Two-thirds to three-quarter of patients were refractory, [and approximately] 25% were relapsed [across these studies]. The median follow-up was quite different; [approximately] 2 years for ZUMA-7, 10 months for BELINDA, and 6 months at the time of publication of TRANSFORM. The complete response [CR] rate to CAR T-cell therapy in ZUMA-7 was 65%, and the CR rate with ASCT was 32%.4 With BELINDA there were no difference between the 2 groups, a CR of 28% [in each arm],5 and with TRANSFORM [the liso-cel had a] 66% CR rate which is identical to ZUMA-7 and 39% with ASCT.6
Two of the studies were positive, the third one is negative. If you want to know why is the third one was negative, is it a question of product, is it a question of trial design, is it a question of delays in manufacturing the product? I think there were many explanations raised. I personally think there was not one single explanation; it was a mixture of different explanations. Tisa-cel [is an effective] primary CAR T-cell therapy for children with acute lymphoblastic leukemia, so it’s a good [therapy], but in this DLBCL setting it may be inferior, and there are some data from a registry study coming from [France] suggesting that it is inferior to axi-cel.7
[For ZUMA-7, the PFS [progression-free survival] rate at 24 months was 46% for axi-cel versus 27% for ASCT.4 In BELINDA [PFS data were] not provided, [so PFS in both arms were] not reached,5 and [for TRANSFORM] we have a 12-month PFS rate of 50% vs 33%, so a highly significant difference for 2 [of these trials].6 So it’s a significant change for early relapse, and potentially for later [relapse].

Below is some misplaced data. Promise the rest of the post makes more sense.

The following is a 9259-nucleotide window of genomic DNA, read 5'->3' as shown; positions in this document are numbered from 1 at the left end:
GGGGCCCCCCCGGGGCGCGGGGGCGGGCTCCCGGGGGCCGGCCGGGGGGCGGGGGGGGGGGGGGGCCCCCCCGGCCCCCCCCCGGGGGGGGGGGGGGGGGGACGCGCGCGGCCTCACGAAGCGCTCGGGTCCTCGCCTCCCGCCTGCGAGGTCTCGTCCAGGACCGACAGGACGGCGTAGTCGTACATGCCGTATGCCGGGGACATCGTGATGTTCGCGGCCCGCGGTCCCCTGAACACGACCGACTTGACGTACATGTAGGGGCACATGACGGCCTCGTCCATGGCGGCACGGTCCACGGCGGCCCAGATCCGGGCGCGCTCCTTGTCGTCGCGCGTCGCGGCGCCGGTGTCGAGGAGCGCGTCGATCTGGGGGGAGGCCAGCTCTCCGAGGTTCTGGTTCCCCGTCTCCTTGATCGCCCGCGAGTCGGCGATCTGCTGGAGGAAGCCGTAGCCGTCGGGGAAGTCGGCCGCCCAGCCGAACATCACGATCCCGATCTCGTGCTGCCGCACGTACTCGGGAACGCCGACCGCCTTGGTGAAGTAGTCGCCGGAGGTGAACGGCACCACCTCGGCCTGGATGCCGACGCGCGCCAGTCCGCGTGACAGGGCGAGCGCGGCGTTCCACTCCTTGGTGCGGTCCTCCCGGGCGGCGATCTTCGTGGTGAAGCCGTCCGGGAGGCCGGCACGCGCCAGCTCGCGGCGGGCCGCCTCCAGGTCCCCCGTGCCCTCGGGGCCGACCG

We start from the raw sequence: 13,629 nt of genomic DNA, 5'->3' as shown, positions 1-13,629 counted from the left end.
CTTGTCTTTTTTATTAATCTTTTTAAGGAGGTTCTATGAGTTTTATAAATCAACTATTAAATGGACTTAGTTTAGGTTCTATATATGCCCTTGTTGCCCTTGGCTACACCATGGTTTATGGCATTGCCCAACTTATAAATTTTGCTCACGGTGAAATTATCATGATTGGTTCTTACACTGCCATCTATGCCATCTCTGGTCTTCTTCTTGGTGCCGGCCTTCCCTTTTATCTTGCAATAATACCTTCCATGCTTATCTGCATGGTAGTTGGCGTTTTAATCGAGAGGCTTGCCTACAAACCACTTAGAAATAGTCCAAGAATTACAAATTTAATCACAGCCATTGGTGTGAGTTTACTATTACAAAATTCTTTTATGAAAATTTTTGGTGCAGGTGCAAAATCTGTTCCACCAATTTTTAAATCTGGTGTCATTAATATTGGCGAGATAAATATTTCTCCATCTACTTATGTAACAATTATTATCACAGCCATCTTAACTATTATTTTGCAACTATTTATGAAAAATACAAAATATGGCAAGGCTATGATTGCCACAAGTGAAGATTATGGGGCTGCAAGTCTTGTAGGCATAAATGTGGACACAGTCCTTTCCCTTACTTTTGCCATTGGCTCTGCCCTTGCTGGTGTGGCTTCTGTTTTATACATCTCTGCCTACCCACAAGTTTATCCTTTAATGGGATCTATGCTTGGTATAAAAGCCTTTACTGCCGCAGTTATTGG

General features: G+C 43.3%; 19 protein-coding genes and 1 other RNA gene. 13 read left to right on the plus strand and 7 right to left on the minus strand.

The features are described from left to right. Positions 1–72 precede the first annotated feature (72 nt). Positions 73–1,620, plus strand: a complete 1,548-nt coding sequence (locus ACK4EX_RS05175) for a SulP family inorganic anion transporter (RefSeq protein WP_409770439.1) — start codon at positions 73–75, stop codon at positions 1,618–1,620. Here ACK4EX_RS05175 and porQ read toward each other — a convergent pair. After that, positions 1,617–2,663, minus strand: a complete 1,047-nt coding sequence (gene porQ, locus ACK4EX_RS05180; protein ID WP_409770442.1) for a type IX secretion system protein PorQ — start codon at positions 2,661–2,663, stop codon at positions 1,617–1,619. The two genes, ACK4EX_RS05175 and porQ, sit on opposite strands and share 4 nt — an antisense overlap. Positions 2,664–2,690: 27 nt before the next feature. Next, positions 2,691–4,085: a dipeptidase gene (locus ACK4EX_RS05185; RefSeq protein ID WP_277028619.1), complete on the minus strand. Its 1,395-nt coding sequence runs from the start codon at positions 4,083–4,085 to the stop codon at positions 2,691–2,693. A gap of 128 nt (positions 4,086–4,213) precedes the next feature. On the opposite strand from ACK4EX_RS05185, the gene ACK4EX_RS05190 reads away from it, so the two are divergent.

1. NCCN. Clinical practice guidelines in oncology. B-cell lymphomas, version 2.2023. Accessed March 23, 2023. https://bit.ly/3TEXEqA
2. FDA approves axicabtagene ciloleucel for second-line treatment of large B-cell lymphoma. News release. FDA. April 1, 2022. Accessed March 23, 2023. https://bit.ly/3ngfNPF
3. FDA approves lisocabtagene maraleucel for second-line treatment of large B-cell lymphoma. News release. FDA. June 24, 2022. Accessed March 23, 2023. https://bit.ly/3TBFcPE
4. Locke FL, Miklos DB, Jacobson CA, et al. Axicabtagene Ciloleucel as Second-Line Therapy for Large B-Cell Lymphoma. N Engl J Med. 2022;386(7):640-654. doi:10.1056/NEJMoa2116133
5. Bishop MR, Dickinson M, Purtill D, et al. Second-Line Tisagenlecleucel or Standard Care in Aggressive B-Cell Lymphoma. N Engl J Med. 2022;386(7):629-639. doi:10.1056/NEJMoa2116596
6. Kamdar M, Solomon SR, Arnason J, et al. Lisocabtagene maraleucel versus standard of care with salvage chemotherapy followed by autologous stem cell transplantation as second-line treatment in patients with relapsed or refractory large B-cell lymphoma (TRANSFORM): results from an interim analysis of an open-label, randomised, phase 3 trial. Lancet. 2022;399(10343):2294-2308. doi:10.1016/S0140-6736(22)00662-6
7. Bachy E, Le Gouill S, Di Blasi R, et al. A real-world comparison of tisagenlecleucel and axicabtagene ciloleucel CAR T cells in relapsed or refractory diffuse large B cell lymphoma. Nat Med. 2022;28(10):2145-2154. doi:10.1038/s41591-022-01969-y